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Women in Technology and Networking by Dr. Caroline Simard,Vice President Research and Executive Programs

  Next week is our major conference, the Grace Hopper Celebration of Women in Computing (www.gracehopper.org), so I’ve got networking on the brain. The main goal of this technical conference is to provide women in technology with broad opportunities for increasing their visibility, networking, breaking feelings of isolation, role models and building community.

 

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Next week is our major conference, the Grace Hopper Celebration of Women in Computing (www.gracehopper.org), so I’ve got networking on the brain. The main goal of this technical conference is to provide women in technology with broad opportunities for increasing their visibility, networking, breaking feelings of isolation, role models and building community.

 

Previous research has shown that women in technology are less likely to have access to social networks at work and more likely to feel isolated. Yet, these networks ties are essential for career advancement.

 

I dove into the networking habits of Silicon Valley technology employees from our dataset of 1,795 technical men and women, and here’s what I am finding out:

 

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          Technical men are significantly more likely to report that they take coffee breaks or other breaks with colleagues several times a week or more (41%) than women (31%). If a lot of connections, insider info, and innovation happen at the “water-cooler/coffee machine,” then women are losing out.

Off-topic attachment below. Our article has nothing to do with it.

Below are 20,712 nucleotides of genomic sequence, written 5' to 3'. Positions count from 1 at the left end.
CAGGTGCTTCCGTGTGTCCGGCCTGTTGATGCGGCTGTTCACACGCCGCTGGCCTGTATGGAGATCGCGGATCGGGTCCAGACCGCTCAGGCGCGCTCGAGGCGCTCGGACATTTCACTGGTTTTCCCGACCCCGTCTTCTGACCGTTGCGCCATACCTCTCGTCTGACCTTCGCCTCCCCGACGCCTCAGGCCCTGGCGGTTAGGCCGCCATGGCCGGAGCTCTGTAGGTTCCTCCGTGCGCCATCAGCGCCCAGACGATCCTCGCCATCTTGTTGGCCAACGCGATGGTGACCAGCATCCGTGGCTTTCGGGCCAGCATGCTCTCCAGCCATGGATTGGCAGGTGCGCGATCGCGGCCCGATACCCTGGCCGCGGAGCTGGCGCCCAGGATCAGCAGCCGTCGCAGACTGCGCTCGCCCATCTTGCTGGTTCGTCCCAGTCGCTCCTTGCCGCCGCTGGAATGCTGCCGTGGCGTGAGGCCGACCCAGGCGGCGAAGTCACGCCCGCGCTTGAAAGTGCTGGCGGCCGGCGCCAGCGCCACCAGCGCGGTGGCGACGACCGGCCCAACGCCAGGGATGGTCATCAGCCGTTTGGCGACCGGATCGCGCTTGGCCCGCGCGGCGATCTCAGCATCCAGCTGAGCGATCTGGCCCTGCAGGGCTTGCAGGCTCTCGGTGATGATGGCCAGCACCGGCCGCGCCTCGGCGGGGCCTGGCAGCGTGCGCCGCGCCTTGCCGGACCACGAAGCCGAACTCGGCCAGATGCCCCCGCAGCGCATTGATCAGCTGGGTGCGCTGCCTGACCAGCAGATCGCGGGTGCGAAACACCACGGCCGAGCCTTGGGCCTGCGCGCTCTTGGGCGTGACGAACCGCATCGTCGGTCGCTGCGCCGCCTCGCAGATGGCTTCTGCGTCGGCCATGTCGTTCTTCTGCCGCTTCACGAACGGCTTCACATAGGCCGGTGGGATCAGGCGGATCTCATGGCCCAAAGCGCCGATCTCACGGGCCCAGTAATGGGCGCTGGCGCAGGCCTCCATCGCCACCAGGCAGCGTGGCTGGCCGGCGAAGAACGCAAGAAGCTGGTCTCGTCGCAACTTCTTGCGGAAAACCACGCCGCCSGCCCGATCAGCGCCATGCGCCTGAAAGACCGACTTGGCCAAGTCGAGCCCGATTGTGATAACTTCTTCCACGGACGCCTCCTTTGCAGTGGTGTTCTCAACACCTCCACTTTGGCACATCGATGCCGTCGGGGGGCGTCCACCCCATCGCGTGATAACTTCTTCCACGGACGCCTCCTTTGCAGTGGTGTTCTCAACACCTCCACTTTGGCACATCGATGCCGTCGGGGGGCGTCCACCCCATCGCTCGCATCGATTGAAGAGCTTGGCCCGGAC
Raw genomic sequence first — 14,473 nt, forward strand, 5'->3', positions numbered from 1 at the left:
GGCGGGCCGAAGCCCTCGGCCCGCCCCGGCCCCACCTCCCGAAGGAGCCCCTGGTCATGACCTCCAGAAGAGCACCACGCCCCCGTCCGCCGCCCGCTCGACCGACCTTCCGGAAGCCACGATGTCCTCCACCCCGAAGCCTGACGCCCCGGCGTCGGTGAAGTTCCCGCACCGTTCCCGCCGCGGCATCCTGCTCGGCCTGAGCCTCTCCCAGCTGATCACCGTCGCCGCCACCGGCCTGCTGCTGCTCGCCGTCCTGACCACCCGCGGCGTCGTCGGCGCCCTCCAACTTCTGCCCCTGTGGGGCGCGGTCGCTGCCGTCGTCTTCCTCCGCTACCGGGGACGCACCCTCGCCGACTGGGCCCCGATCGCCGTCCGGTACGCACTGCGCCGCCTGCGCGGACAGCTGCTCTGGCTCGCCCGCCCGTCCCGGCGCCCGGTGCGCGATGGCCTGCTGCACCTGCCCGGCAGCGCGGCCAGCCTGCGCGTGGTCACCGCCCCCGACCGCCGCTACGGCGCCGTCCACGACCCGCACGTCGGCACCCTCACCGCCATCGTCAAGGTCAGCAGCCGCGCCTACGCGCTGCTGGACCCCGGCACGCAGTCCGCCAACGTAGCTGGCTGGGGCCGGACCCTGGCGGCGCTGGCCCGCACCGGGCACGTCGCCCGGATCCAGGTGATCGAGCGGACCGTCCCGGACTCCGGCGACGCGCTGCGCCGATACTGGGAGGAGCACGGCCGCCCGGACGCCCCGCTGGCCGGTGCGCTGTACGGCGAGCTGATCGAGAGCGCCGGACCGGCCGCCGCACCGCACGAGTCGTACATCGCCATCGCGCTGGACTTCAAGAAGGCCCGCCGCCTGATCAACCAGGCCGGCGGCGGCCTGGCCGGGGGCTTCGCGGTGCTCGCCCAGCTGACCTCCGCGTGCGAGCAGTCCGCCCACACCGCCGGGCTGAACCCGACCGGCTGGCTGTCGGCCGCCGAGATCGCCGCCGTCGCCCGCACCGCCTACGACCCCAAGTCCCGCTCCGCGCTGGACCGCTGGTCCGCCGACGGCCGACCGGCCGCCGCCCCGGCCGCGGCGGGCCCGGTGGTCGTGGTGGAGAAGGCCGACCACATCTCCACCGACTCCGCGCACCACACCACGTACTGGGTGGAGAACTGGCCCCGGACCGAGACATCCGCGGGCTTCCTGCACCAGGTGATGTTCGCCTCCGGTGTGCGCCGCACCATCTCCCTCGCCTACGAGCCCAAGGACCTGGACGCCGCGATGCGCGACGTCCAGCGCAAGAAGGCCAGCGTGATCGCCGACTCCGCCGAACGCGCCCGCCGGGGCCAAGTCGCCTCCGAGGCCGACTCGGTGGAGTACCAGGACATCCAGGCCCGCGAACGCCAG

Similarly, 66% of technical men report that they take the time to chat around the office with colleagues several times a week or daily, compared to 54% of technical women.

          13.7% of men versus 6.4% of women report that they play sports or games with colleagues a few times a month or more.

 

What drives this difference? Think of it as a vicious cycle – people are more comfortable networking with people who are like them, so when you are the odd woman out in an organization which is predominantly male, you get fewer opportunities to naturally network. Which in turns further discourages you from reaching out to your peers. Which leads to feelings of exclusion, less access to critical information, fewer mentors, and fewer career opportunities. Being pro-active about networking when you are the minority is also more awkward, because you have fewer things in common with those you are trying to network with. I once talked to a young technical woman who was spending her free time reading up on football, even if she personally did not care for the sport, because she had figured out that it was the ticket to starting a conversation and “fitting in” within her department. Some networking activities can also feel non-inclusive – one of my colleagues worked in a high-tech company where networking and significant business dealings at an annual conferences happened in a strip club. For another colleague, it was late-night poker and cigar smoking.

 

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So, what’s a woman in technology to do? Jo Miller, CEO of Women’s Leadership Coaching, answered that question on our website recently. Miller advises treating networking as a critical part of one’s work and figuring out the norms that hold networks together http://anitaborg.org/news/archive/ask-jo-how-can-i-break-into-male-networks/. Jo also featured a column emphasizing that you do not need to network with everyone to maximize your network – she highlights 5 types of people you should target to include in your network http://anitaborg.org/news/archive/ask-jo-6.  I also love the Grace Hopper blog’s advice on networking tips for introverts http://ghcbloggers.blogspot.com/2009/09/on-being-shy-connector.html. Maria Klawe, President of Harvey Mudd College, also shared her advice on our site and discusses how her network was instrumental in getting her nominated to the Microsoft Board. (http://techher.blogspot.com/2009/07/network-network-network-by-guest.html

 

Finally, it goes without saying that a company where all the networking happens through non-inclusive activities is sending a red flag in terms of how serious it is about attracting and retaining diverse talent.

 

 

 

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